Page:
Southern African Development Community discusses Lesotho coup attempt
The Southern African Development Community (SADC) Monday continued its meeting here on the attempted coup by Lesotho's military.
Present at the meeting were SADC Chairman and South African President Jacob Zuma, and foreign ministers of Zimbabwe and Namibia, Xinhua reported.
The meeting started Sunday night with the hope of finding a solution to the political unrest in the African country.
South Africa, which encircles Lesotho, has sent a strong warning to the Lesotho military that such unconstitutional change of government shall not be tolerated, according to Clayson Monyela, South African international relations and cooperation spokesman.
Lesotho Prime Minister Thomas Thabane, who fled to South Africa before the military arrived at his home, and his rival Deputy Prime Minister Mothejoa Metsing were both in Pretoria to meet with Zuma and the SADC officials.
Thabane, accusing Metsing of launching the attempted coup, said the attempted coup was a ploy to overthrow him.
"The suspicion that there could be a coup was not totally unjustified. There were makings of a coup, but I think it was nipped in the bud and it is not going to take place," Thabane said.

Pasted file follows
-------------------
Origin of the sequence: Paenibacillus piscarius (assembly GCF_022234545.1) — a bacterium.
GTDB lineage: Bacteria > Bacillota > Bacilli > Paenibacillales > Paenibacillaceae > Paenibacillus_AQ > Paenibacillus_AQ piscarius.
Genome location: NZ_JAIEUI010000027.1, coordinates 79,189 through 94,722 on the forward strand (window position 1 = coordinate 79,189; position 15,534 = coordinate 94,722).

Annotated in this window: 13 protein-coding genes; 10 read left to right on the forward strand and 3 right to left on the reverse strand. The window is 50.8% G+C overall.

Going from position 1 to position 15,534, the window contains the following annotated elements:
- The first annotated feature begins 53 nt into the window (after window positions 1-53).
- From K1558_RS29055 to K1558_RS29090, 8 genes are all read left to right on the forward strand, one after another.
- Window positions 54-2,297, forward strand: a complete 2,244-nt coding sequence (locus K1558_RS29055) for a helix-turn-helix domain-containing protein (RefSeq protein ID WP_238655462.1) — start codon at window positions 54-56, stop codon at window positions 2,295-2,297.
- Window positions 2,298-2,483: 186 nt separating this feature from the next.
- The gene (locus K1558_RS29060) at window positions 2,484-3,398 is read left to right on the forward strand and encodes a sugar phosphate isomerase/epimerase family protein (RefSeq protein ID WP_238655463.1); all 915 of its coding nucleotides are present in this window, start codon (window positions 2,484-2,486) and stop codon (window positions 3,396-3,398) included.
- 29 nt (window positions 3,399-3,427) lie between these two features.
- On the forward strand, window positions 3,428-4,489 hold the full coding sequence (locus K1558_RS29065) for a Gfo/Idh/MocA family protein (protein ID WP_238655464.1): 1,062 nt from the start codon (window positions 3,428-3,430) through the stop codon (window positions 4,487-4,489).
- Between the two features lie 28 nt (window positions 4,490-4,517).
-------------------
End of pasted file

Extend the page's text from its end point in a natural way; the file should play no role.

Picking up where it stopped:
"We are dealing with the situation in order to normalise it as quickly as possible."
On Saturday, the Lesotho military temporarily seized the police headquarters, the country's radio and television stations, arousing speculations of a coup.
One soldier and four police officers were injured during gunfire exchange between the police, largely loyal to Thabane, and the army, believed to be loyal to Metsing.
However, the army has denied staging a coup and said their actions Saturday were designed to prevent the police from arming political "fanatics".
Although the army has since been back to the barracks, the latest actions have further weakened the already fragile coalition government in the country.
(Posted on 01-09-2014)